The artist brings to the forefront their own fears through a series of images incorporating the hospital sign. ‘Welcome to covid-19: Part 1’ in which they are buried under a multitude of bricks. Each brick constituting to the magnitude of the situation the world has found itself to be in. The video represents the over whelming weight of the responsibility for the salvation of human life, and the effect it is having on the multi-disciplinary workforce, physically, emotionally and spiritually.
The steady heartbeat repeated throughout the video creates a claustrophobic ambiance, and reminds the viewer that we are all human, and with human emotion comes fear, even from those we look to for strength and guidance during dark times.
The artist compares the reality of the crisis to that of dystopian fiction, and performs their own creative poetry during the video installation.
This piece reveals the inherent geometry found in natural forms. Due to the Corona outbreak, Sean was unable to realise this sculpture in a traditional gallery space, so he constructed a gallery space in virtual reality to develop an experience that is as close as possible to a physical space. Sean has used virtual reality to create his interpretation of what a perfect reality would be by using geometry, nature and a gallery space.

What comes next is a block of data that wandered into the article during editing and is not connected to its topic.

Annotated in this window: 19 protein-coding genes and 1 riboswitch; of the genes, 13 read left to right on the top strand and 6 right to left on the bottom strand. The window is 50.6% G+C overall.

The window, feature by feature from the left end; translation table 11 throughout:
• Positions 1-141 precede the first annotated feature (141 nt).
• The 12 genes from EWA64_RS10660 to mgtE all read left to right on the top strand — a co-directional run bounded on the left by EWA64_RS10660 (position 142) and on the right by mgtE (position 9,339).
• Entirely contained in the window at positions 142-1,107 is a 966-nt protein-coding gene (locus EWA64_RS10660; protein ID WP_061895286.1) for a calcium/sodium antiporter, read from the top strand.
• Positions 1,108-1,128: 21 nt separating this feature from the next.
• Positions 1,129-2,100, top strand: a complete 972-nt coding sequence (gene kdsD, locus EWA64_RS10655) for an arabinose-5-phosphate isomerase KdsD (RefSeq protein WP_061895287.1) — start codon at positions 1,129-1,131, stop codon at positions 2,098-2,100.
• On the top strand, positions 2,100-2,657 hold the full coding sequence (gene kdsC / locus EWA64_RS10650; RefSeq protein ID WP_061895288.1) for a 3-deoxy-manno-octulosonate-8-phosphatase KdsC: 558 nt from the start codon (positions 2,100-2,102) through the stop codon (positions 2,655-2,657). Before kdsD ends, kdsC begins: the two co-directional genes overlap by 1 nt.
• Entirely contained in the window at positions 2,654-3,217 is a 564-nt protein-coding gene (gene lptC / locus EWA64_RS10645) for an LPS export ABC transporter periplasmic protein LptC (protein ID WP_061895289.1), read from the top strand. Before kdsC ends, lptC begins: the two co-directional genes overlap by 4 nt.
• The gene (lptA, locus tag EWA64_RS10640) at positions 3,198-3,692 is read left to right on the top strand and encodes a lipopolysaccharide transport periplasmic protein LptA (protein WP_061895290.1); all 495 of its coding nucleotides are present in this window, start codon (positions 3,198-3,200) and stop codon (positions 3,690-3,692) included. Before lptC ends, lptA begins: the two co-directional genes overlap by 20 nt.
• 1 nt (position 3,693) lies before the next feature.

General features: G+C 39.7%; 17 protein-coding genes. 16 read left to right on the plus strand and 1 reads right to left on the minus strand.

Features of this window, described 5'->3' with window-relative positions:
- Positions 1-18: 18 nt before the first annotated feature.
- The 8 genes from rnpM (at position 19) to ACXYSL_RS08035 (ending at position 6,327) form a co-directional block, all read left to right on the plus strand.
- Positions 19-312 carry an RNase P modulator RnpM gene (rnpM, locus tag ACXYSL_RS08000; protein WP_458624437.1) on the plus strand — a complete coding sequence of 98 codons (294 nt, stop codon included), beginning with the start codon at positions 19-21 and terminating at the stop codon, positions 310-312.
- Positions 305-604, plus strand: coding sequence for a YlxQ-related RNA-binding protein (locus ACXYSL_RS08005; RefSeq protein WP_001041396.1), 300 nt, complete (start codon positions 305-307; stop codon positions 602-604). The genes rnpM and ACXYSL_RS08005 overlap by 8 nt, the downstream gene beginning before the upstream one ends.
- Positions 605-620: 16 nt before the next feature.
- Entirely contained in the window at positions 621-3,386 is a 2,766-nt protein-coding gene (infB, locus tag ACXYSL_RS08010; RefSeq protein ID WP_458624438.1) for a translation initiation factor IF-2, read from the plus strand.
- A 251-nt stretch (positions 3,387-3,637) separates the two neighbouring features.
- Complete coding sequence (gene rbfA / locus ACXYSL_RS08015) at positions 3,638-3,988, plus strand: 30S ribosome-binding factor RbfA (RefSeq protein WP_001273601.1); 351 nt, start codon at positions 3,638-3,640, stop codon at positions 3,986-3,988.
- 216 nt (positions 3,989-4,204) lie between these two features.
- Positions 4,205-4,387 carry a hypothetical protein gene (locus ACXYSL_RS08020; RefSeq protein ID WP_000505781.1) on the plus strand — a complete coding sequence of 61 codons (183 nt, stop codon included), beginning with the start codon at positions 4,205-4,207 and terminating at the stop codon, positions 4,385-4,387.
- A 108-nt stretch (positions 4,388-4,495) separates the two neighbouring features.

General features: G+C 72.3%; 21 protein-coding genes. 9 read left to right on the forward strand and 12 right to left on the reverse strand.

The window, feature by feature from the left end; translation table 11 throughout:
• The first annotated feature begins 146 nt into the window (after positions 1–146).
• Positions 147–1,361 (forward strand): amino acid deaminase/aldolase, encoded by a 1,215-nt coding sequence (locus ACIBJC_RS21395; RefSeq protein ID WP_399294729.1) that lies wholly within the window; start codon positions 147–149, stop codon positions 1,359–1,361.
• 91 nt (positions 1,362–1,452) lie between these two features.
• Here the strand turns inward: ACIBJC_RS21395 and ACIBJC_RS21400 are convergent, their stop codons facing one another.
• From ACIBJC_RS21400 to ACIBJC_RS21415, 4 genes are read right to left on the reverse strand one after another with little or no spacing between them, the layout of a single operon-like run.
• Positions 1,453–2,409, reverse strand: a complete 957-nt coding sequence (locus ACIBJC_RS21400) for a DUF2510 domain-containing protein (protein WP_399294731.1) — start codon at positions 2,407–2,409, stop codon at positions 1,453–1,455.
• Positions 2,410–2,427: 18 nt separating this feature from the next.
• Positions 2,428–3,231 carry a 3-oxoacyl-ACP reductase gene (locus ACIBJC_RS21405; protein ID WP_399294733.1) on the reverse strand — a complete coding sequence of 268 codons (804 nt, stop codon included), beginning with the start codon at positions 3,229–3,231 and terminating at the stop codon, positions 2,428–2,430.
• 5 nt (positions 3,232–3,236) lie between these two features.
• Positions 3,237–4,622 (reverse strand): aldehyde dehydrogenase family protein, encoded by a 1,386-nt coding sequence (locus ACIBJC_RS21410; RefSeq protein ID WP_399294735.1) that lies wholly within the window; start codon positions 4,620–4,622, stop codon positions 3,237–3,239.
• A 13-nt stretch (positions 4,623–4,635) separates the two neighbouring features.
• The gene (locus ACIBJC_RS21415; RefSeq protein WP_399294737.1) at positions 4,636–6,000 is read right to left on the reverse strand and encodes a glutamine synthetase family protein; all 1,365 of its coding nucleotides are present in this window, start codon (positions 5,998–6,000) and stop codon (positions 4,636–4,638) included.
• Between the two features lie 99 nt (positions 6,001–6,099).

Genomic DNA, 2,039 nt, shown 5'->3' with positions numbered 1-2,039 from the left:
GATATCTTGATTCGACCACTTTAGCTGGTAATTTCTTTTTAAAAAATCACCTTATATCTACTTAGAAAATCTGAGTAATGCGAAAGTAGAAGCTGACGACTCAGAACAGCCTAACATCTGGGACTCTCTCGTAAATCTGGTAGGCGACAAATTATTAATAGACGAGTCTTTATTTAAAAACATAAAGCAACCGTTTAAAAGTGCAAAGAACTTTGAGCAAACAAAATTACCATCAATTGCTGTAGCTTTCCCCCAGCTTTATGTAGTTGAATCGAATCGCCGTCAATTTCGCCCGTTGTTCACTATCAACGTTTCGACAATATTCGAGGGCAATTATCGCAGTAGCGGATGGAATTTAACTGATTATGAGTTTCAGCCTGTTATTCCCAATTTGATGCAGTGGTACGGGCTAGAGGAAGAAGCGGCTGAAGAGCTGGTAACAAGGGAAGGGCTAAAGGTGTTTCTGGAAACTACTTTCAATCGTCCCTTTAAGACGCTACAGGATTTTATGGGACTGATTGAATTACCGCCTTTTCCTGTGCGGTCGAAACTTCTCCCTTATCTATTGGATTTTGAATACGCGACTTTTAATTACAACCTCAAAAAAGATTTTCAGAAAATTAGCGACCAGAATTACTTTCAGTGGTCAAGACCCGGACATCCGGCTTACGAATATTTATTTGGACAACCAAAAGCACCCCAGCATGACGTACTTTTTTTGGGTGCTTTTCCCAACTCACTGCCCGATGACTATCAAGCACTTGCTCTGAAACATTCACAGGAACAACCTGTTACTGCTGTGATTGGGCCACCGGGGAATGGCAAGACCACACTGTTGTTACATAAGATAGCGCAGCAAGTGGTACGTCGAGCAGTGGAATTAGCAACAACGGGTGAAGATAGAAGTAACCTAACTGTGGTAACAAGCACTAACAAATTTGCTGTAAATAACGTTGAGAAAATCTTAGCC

‘The Last Bee in Existence’
Linocut print on canvas
Quarantine has been life-changing for everyone, Bradley’s exhibition piece had to circumstantially change due to the pandemic. His work has been influenced by both Alexandra Gallagher and Elizabeth Waggett. The link he made between these two artists came from their passion for nature and organic elements. Bradley’s research into these artists fundamentally connects his own work to theirs.
Bradleys work is based on the impact on the environment, due to the government’s sale of greenbelt land and the adverse effect, this has on Nature. Bradley repurposed the design of his piece from screen printing to lino printing.
Bradley has captured the essence of the last bee in existence by expressing the importance of the bee, he has perfected this by printing the background in black. This is to show the emptiness of life without bees and honey, the white image of the bee expresses the importance by its boldness and suggests a future world stripped of the vibrancy of nature.
Congratulations to the Class of 2020!